Denial: Not Just A River In Egypt11 June, 2008
Back on 5 June, I posted a short piece about a Florida youth minister who has been accused, by two teenage girls with whom he worked at a previous church in Pennsylvania, of inappropriate physical contact. I posted it not because I have anything against either church (I had never heard of them before I read the newspaper article). I did not post it because I have any personal connection with the Kingston, PA, church, other than being real close geographically. I did not post it because I think Neiswender is guilty or innocent. I posted it because I have a real problem with people who abuse their authority; because I wondered why the Pennsylvania church didn’t say anything to the Florida church; and because (and this was the biggie for me) the apparent hypocrisy of Christian moralizing and the drumbeat of cases similar to this one.
I figured (silly me) that I would get a couple of comments and that would be that. I figured the postfocusing parallels between Afghanistan and Iraq would get lots more comments. I was wrong. To date, the Afghanistan post has had one (count ’em, one!) comment. The quickie about Neiswender has garnered 34.
A chunk of those posts have been defending Mr. Neiswender. Florida Youth Member said:
I am a current member of Brian’s youth group in Florida and as someone who has worked with him extra hours on the worship team and gotten to know him very well, and as a female, I know that he would never EVER do anything of this sort.
She also blamed Satan. She was the only defender who had (or admitted to) any personal contact with the accused.
The others? Just Another Christian blamed the girls. He said that they “liked it for attention” and made the point (which may be valid) that “this happens to Christians everyone forgets that they are just people.” Just Thinkin also blamed the girls — they were ‘needy.’ By Real Folks compared the case to the Duke lacrosse case of a few years ago, again, implying that it never happened. The only three professed Christians who commented either blamed the girls or denied that it had happened.
Okay, folks. Time for a ‘what if’ thought experiment. What if the person involved had been a counselor at a secular youth camp? Would we see counselors immediately either denying the event or blaming the victims? It is possible, but I doubt it. What if it had been a public high school basketball coach? Or a non-believer? Or a cop? Would people be denying the event or blaming the victims? Seriously, Christians: if the exact same thing had happened at a Unitarian Church (just for an example, do not read anything more into this example) and the offender happened to be an atheist (yes, it is possible for an atheist to be a member in good standing of a UU church), would any Christian, or any other person, jump to the conclusion that it never happened or that it happened but it was the victim’s fault?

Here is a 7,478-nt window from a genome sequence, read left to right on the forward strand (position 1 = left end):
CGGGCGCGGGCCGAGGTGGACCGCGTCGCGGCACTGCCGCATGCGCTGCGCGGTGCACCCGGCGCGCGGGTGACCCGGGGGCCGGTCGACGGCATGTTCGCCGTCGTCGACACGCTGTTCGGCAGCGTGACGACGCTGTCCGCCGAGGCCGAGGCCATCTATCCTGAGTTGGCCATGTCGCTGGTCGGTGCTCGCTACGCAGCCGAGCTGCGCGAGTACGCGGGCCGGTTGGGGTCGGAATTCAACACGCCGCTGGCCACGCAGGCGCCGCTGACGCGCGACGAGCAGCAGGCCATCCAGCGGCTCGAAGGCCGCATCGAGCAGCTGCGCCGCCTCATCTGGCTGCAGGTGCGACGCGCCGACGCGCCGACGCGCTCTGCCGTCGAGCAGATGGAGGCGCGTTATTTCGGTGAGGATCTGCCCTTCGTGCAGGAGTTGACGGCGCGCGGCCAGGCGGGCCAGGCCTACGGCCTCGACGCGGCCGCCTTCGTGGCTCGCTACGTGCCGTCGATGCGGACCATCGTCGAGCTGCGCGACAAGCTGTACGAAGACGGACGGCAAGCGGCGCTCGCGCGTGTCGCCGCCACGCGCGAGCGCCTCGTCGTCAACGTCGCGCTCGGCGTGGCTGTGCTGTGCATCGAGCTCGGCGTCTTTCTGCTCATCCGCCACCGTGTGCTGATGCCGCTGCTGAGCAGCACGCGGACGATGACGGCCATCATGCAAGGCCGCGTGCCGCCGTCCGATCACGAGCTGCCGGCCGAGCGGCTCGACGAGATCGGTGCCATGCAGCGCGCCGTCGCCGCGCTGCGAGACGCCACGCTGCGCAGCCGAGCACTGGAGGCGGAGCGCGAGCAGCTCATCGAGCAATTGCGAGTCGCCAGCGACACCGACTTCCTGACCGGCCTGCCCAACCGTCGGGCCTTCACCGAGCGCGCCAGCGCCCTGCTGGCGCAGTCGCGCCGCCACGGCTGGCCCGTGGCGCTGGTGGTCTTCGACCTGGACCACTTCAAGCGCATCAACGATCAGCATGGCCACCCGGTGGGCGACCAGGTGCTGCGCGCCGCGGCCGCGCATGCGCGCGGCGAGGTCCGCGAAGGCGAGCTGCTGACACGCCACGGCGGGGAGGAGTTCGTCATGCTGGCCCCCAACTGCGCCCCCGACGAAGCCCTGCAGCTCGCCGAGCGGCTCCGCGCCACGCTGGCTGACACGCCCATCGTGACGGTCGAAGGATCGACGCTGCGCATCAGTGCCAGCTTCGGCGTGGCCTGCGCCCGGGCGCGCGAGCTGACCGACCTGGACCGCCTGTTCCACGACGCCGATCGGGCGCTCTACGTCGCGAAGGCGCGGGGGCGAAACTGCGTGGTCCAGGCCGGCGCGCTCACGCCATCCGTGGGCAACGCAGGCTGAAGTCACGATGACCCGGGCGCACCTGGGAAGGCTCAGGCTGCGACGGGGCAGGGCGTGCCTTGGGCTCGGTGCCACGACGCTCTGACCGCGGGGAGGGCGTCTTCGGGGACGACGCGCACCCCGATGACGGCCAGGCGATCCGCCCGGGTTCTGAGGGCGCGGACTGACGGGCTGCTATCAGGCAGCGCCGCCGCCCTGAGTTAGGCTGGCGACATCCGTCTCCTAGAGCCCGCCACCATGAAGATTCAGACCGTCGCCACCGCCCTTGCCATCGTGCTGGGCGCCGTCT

I see two possible reasons for this.
First, despite the contrary arguments of Be Real Folks, Christians do claim that belief in god (specifically the Judeo-Christian Abrahamic God as reinterpreted by the New Testament) is essential to morality. Pastors (and ministers, priests and preachers (I’m not sure whether Christians think Imams or Rabbis or Buddhist Monks are moral)) are part of the link between parishioner and God. The formality and amount of link varies by denomination, but it still holds for most. The thinking may be (and I stress may be) that a pastor, who sets the moral standards for his flock, cannot have done this (a general ‘this’ covering everything from marital indiscretion to siphoning money off the collection plate to sexual crimes) because he is a good Christian and Christians are, because they believe in the right version of God, by definition, moral (notice the circular reasoning there).
Second, take a look at PhillyChief’s post Theist Trick — Scotsman’s Fallacy over at You Made Me Say It. Read it and then come back. I see the possibility of the Scotsman’s Fallacy in some of the responses to my original post. In short: “He couldn’t have done it because he’s a Christian.” Then, if (notice I use the word ‘if’ not ‘when’ — I am not judging him!) he pleads guilty to a lesser charge, or is found guilty by a judge or a jury of his peers, it will become “He did it, so he’s not a Christian.”
I was surprised by the reaction to my post. I was even more surprised that the four self-proclaimed Christians who commented (only one of whom admitted to actually knowing him) about my post and the case itself used three basic themes: the girls are lying, the girls are to blame, or it was Satan. None admitted to even the possibility that he may have done it.
If anyone has any other explanations for this curious coincidence, I would be happy to entertain them. Unlike some, I freely admit that I do not have all the answers (and I usually don’t have the questions, either).
And they say denial is river in Egypt.